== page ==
Bird Nests

Spotted Sandpiper Nest

This month I happened across three different active bird nests in less than a week. In my experience, it’s not that easy to find most bird nests. I have managed to notice a few around town, where cover is limited and people are much more accepted by the birds. I have also found a few Red-breasted Sapsucker nests, though that is due to the constant loud calling of their young more than any real observational skill on my part.

The first nest was a Spotted Sandpiper nest on a sand spit at the end of Medvejie Lake. I had seen an adult, and figured there might be a nest somewhere around, but I was taking pictures of flowers rather than looking for a nest when I happened to notice four eggs in a grass cup on the ground. I later read that the female will often mate with more than one male, staying to help raise the young with only the last of her mates. I only saw one adult, so I am guessing it was a male taking care of its nest and waiting for the young to hatch.

Fox Sparrow Nest

Near where the Mt. Verstovia trail leaves the trail, I was walking slowly and happened to see a sparrow flitting about. I then heard the sound of small birds begging, and as juveniles sometimes are easier to get photos of, I investigated a little more. It was then that I noticed the nest maybe waist high in a tree just a few feet off the trail. The chicks were still downy, and I was not sure what species, so I waited on the trail until the adults came back and saw that they were Fox Sparrows. There seemed to be two adults, but I did not stick around long enough to be positive.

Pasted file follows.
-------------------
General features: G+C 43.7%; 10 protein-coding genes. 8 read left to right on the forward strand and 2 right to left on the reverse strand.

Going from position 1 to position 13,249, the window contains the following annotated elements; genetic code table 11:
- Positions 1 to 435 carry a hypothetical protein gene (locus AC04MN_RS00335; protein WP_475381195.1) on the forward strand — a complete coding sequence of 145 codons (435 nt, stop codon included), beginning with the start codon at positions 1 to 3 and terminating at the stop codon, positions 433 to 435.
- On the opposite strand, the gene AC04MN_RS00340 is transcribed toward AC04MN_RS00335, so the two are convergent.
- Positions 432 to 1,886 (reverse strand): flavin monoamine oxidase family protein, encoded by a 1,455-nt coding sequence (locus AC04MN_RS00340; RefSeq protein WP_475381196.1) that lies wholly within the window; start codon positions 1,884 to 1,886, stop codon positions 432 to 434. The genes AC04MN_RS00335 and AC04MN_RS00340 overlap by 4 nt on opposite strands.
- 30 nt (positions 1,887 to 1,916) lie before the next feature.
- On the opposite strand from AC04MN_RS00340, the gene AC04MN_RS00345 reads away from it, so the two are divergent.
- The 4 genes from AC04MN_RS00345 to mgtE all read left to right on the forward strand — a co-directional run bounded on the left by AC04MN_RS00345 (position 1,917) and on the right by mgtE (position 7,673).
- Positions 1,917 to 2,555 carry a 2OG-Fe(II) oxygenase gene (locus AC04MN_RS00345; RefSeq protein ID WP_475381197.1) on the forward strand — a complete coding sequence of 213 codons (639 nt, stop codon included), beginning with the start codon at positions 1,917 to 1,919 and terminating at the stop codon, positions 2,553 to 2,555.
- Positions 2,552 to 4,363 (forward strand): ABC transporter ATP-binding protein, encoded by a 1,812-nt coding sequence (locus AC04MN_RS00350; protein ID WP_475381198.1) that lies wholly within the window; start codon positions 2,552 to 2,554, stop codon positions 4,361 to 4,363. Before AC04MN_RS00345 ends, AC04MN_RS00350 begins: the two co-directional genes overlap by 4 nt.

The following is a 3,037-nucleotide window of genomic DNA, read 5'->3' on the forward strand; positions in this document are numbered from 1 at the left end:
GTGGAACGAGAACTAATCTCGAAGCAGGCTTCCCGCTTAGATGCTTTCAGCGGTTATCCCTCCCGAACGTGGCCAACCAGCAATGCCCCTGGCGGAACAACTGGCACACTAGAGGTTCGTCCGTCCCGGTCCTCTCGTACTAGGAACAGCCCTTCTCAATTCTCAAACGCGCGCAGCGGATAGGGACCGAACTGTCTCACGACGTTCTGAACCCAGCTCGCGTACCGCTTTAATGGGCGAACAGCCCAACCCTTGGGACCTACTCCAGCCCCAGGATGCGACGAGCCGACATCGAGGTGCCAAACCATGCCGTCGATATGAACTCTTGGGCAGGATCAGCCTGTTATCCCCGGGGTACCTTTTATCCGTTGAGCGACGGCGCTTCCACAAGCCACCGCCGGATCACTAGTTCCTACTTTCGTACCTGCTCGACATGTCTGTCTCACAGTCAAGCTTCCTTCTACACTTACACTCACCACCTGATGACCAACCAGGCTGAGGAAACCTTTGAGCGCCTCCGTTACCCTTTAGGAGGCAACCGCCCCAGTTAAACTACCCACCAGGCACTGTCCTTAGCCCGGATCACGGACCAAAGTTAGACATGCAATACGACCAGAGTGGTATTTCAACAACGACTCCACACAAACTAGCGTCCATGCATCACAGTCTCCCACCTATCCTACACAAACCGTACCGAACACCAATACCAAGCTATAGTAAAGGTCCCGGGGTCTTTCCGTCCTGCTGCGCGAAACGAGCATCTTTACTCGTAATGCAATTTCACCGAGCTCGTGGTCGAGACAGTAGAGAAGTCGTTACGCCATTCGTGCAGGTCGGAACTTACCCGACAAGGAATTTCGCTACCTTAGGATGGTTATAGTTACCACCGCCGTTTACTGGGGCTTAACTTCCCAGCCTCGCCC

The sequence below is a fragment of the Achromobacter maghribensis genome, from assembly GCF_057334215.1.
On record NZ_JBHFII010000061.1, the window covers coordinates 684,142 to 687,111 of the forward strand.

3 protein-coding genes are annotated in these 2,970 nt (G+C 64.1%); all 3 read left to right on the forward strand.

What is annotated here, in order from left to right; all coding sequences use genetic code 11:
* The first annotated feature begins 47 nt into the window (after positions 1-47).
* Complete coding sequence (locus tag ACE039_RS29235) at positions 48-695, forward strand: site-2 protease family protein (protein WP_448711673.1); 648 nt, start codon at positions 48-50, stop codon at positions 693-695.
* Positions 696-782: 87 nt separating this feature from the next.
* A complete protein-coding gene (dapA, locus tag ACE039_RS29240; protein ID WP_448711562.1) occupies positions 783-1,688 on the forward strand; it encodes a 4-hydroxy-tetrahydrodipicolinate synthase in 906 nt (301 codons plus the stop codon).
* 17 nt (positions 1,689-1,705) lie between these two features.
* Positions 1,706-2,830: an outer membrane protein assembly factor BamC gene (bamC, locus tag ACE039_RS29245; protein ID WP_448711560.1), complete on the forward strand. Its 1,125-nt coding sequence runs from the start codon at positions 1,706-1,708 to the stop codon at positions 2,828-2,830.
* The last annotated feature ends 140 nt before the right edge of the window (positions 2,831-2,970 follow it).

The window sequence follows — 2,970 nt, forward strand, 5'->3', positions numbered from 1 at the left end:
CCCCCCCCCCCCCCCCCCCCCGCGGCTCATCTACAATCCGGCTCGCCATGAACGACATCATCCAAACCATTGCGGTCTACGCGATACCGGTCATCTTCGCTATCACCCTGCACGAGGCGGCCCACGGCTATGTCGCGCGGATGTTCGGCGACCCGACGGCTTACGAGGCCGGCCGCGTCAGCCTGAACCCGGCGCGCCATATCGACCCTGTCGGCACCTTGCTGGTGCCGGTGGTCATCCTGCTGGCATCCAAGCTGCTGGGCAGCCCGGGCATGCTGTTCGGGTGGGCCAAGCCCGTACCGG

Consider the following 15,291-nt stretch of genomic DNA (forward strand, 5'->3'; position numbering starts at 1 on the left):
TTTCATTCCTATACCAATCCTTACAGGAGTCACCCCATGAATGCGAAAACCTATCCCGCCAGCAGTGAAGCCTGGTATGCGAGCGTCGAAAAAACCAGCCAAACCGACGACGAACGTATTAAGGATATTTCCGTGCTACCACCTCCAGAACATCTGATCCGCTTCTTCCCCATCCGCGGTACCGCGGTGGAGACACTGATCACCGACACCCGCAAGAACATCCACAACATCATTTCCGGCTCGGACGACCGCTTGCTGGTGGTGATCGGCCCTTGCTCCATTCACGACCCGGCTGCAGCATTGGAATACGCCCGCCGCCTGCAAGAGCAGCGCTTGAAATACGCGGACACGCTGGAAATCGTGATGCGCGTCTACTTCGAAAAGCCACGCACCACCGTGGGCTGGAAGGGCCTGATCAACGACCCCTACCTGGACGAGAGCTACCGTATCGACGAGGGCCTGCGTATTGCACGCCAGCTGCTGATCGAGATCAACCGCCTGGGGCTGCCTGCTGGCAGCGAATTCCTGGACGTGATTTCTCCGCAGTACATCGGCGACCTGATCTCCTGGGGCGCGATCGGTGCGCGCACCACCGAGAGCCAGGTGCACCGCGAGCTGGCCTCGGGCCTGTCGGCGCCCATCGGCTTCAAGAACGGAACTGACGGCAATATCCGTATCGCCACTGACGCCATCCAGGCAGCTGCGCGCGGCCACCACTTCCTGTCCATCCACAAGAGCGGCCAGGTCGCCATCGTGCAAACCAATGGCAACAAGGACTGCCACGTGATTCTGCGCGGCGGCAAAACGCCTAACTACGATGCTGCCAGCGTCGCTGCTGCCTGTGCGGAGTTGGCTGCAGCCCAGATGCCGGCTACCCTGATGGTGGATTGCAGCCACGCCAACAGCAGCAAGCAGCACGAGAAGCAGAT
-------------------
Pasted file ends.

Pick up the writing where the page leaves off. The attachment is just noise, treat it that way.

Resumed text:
Orange-crowned Warbler Nest

Just as I was reaching the top of the trail, I heard begging calls coming from over a ledge. I did not think much of it, but a couple of minutes later I heard the calls again, and it sounded like they were coming from the same place. The ledge dropped down only a few feet, and I climbed down it and sat watching. Before long I noticed a warbler flitting about in the scrubby Mountain Hemlocks. It had a beak full of caterpillars, but seemed a little bit wary of me. Finally it flew in to its nest. Once I knew where to look, it was actually fairly easy to see the nest. It was made in a small burrow shelteredby overhanging vegetation. I watched this nest for a while. There were 5 chicks that rested quietly until they heard something. Then they would raise their heads up and open their mouths, but would not make a sound. Only when the adult came right to the nest did they start begging.

Orange-crowned Warbler Nest

About matt goff

I am an aspiring naturalist who seeks to learn all that I can about the more-than-human aspects of this place that is my home.

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3 Responses to Bird Nests

  1. ritagoshorn says:

    thank you for posting such fine pictures! enjoyed your nesting trek.
    am going to browse the rest of your pictures, too. thanks for the opportunity to do so.
    wow! an hour of browsing! interesting. wish i could have browsed through sitka looking at birds when i was there a very long time ago.
    thanx again.

  2. Larry Zervos says:

    Matt:

    Good job finding these nests and getting such wonderful photos.

    Larry Zervos

  3. Pingback: Hermit Thrush Nest in Totem Park | Sitka Nature

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